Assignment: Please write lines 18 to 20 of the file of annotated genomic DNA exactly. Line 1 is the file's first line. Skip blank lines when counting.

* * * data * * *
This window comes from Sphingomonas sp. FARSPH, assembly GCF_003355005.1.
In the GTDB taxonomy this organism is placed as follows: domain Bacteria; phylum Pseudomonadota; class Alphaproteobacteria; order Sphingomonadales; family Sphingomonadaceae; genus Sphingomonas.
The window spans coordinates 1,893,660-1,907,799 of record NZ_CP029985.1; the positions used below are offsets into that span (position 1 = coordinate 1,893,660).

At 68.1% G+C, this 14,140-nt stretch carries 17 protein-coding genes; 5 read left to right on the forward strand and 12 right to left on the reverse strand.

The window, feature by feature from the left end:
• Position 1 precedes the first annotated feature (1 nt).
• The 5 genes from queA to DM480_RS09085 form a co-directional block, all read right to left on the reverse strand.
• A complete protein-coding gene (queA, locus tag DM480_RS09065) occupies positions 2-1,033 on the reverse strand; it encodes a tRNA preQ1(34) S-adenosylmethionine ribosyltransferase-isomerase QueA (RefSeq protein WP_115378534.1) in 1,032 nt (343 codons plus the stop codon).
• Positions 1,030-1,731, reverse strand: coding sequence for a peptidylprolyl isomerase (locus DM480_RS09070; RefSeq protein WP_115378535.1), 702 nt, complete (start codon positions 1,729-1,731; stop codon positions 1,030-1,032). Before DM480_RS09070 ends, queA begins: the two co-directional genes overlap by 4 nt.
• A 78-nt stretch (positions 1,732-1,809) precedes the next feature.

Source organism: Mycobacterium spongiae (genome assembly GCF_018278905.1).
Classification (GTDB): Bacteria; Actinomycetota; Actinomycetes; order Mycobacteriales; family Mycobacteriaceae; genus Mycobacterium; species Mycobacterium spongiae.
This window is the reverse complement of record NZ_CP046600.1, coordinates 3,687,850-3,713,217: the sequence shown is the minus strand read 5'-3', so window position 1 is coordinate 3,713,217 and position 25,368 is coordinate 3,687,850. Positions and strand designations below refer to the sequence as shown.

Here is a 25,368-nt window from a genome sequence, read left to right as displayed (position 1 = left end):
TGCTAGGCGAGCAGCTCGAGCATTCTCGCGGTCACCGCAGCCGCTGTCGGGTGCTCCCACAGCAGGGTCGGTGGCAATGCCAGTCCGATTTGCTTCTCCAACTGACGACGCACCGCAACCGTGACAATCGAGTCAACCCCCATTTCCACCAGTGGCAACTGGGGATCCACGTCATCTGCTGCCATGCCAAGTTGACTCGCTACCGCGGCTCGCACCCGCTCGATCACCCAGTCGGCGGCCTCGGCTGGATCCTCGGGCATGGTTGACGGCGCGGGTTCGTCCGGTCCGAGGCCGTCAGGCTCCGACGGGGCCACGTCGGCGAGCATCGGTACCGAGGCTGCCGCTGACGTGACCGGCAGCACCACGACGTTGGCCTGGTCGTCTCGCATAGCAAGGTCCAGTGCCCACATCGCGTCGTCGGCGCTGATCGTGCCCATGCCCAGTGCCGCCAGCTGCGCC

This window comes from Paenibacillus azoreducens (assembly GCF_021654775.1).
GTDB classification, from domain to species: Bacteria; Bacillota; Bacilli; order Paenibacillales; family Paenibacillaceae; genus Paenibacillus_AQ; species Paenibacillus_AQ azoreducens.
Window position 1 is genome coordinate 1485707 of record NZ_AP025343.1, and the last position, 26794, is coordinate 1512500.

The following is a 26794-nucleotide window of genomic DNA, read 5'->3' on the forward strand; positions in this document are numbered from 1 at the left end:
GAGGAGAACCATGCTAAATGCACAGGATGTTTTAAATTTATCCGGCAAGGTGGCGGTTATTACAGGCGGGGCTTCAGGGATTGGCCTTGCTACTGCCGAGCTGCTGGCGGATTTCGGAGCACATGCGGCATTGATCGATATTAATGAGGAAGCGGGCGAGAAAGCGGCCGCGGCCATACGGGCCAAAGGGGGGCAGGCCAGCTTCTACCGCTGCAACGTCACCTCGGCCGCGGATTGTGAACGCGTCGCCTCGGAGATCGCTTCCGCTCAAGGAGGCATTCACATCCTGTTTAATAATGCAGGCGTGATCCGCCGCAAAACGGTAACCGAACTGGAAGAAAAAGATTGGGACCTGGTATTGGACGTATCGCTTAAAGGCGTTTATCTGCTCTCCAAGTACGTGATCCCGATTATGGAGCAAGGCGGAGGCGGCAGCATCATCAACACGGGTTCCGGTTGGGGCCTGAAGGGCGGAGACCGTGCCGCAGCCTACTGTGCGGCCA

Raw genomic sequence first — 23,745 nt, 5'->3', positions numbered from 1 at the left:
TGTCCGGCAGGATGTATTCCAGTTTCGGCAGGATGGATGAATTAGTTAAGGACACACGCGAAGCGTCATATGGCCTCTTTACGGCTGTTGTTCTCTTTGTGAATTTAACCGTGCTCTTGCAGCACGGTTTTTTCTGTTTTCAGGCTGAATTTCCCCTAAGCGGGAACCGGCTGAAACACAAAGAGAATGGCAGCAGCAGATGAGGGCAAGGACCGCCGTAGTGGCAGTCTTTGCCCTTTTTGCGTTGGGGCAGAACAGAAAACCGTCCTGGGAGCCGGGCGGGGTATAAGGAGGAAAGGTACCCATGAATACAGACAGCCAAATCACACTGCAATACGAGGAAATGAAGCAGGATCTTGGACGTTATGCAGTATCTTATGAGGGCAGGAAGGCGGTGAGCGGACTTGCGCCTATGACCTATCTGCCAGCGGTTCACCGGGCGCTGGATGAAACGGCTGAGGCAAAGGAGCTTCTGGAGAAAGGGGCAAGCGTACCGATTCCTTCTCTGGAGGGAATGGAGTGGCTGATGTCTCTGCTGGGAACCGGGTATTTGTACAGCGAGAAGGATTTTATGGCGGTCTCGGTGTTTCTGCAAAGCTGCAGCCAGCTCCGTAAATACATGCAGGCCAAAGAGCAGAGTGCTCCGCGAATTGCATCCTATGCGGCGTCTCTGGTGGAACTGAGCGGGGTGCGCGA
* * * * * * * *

Window position 1 is genome coordinate 1485707 of record NZ_AP025343.1, and the last position, 26794, is coordinate 1512500.

The following is a 26794-nucleotide window of genomic DNA, read 5'->3' on the forward strand; positions in this document are numbered from 1 at the left end:
GAGGAGAACCATGCTAAATGCACAGGATGTTTTAAATTTATCCGGCAAGGTGGCGGTTATTACAGGCGGGGCTTCAGGGATTGGCCTTGCTACTGCCGAGCTGCTGGCGGATTTCGGAGCACATGCGGCATTGATCGATATTAATGAGGAAGCGGGCGAGAAAGCGGCCGCGGCCATACGGGCCAAAGGGGGGCAGGCCAGCTTCTACCGCTGCAACGTCACCTCGGCCGCGGATTGTGAACGCGTCGCCTCGGAGATCGCTTCCGCTCAAGGAGGCATTCACATCCTGTTTAATAATGCAGGCGTGATCCGCCGCAAAACGGTAACCGAACTGGAAGAAAAAGATTGGGACCTGGTATTGGACGTATCGCTTAAAGGCGTTTATCTGCTCTCCAAGTACGTGATCCCGATTATGGAGCAAGGCGGAGGCGGCAGCATCATCAACACGGGTTCCGGTTGGGGCCTGAAGGGCGGAGACCGTGCCGCAGCCTACTGTGCGGCCA